A song of ice, sans fire
THIS ghost story reads like it was meant to be adapted into an event miniseries. The flawed/troubled characters audiences will just love, the shadowy threat that comes upon a small Massachusetts town during a winter storm, the haunting loss suffered as a result of this, the Healing Time, and the sudden re-emergence of the Very Bad Things.
And yes, I’ve capitalised the appropriate words in keeping with the big blurb on the book’s front cover by none other than Stephen King, who calls it “the REAL DEAL”. Which would be very true if he’s referring to a TV deal.
It’s not that Snowblind is not deserving of some praise or of being turned into a three-night television event, starring a mix of up-and-coming stars and veteran TV luminaries. Just that it plays things very safe.
If you like your scary tales brutal and edgy, or appreciate the didn’t-see-that-coming excesses of (for example) Simon Clark or Brian Keene, well, you won’t be getting any of that here.
What you will get in Snowblind are some nicely-sketched characters, some of them even likeable ones, and you will come to cheer for these folks, that they get through the nightmare. The last 50 or so pages are whiplash-inducing page-turners, as the story’s principal players try to do just that. In fact, the whole of Snowblind moves at a fairly fast pace, with very few passages that beg you to skip past.
The prologue tells of one dark, wintry night when something accompanies a severe storm to the town of Coventry. People die that night. Some even disappear. Bizarre and terrifying figures are glimpsed in the blizzard. And then, just like that, it’s over.
Twelve years later, the survivors have picked up their lives ... mostly ... and are preparing for another cold season. As is customary of characters in spooky tales like this, they can sense something “not quite right” about the approaching snowstorms. Winter is coming, and all that.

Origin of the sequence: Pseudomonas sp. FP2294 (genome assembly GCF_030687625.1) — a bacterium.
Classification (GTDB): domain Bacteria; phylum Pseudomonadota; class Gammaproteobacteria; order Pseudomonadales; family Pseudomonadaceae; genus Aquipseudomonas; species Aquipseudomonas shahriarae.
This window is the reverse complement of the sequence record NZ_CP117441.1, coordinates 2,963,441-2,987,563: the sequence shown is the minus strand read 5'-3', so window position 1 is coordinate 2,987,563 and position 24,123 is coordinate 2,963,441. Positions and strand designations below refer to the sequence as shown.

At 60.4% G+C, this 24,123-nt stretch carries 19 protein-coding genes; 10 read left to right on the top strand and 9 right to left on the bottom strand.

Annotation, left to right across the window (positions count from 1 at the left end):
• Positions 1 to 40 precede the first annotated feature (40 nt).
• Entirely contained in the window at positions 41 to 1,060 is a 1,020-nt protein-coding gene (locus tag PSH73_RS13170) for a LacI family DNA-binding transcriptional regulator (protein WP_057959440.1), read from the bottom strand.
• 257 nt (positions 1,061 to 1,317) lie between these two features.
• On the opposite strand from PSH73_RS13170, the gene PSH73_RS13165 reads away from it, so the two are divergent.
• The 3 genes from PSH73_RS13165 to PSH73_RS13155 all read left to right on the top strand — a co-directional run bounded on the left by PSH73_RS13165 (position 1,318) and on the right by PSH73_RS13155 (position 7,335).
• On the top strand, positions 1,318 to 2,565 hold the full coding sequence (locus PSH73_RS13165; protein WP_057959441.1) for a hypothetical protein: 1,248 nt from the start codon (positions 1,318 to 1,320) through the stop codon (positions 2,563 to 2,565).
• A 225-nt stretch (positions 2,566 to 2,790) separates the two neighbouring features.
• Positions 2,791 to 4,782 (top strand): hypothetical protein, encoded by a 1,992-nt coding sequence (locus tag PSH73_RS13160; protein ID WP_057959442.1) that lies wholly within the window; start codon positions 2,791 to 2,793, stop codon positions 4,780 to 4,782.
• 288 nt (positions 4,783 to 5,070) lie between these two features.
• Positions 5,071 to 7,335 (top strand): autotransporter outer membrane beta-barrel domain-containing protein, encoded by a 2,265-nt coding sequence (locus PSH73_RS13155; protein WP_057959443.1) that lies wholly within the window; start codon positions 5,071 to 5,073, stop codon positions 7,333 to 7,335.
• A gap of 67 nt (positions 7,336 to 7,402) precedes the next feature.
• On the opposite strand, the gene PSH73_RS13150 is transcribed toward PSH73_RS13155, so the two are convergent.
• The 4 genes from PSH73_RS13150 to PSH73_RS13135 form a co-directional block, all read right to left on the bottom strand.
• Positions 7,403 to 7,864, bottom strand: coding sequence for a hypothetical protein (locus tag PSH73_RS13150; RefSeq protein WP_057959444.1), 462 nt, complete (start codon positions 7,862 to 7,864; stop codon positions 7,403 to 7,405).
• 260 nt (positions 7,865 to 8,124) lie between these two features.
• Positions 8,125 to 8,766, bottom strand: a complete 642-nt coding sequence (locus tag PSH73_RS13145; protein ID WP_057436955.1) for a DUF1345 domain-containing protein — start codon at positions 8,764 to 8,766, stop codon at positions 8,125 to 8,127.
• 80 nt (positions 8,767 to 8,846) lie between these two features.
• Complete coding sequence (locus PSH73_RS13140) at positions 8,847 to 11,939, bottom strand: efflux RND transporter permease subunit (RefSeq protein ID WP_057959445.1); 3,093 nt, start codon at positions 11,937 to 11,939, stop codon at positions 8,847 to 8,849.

Since that fateful night, any snowstorm is enough to give more than just temperature-related chills to the folks who lost people. This year, however, it’s compounded by strange happenings – when people they know (and sometimes, don’t know) come up to them and show an uncanny knowledge of events from a dozen years previously.
Struggling musician/electrician T.J. Farrelly takes notice when his 11-year-old daughter Grace suddenly starts talking like an adult ... and one eerily familiar to him, at that. Troubled police detective Joe Keenan, who witnessed several deaths that night, is suddenly taunted by a rookie cop who knows a little too much about what went down in the snow.
And police photographer Jake Schapiro – who saw a creature straight out of a nightmare claim his younger brother Isaac’s life back then – is stunned when a young boy winds up in his home, talking and acting just like his slain sibling.
It’s obvious from these and other similar scenes playing out in town that the spirits of those claimed by the storm have somehow come back. As their purpose becomes clear, and the nasty stuff portended by their return starts to happen, the book picks up a bit and barrels toward that page-turning finale mentioned earlier.
I am only familiar with Golden’s work from his Buffy The Vampire Slayer and Hellboy novels – oh, and his novelisation of the Peter Jackson King Kong movie – but Snowblind just didn’t grab me enough to put me on to his other stuff.
It’s half a fully-realised story; its key characters, flawed and broken as some are, make you actually give a darn about them, and that’s usually the hardest part. But it doesn’t go anywhere with its core premise, or present anything truly horrifying. Rather than dash out into the darkness and lead the reader on a scary trek into the unknown, it seems to prefer the secure confines of familiar (and thus predictable) ghost yarns.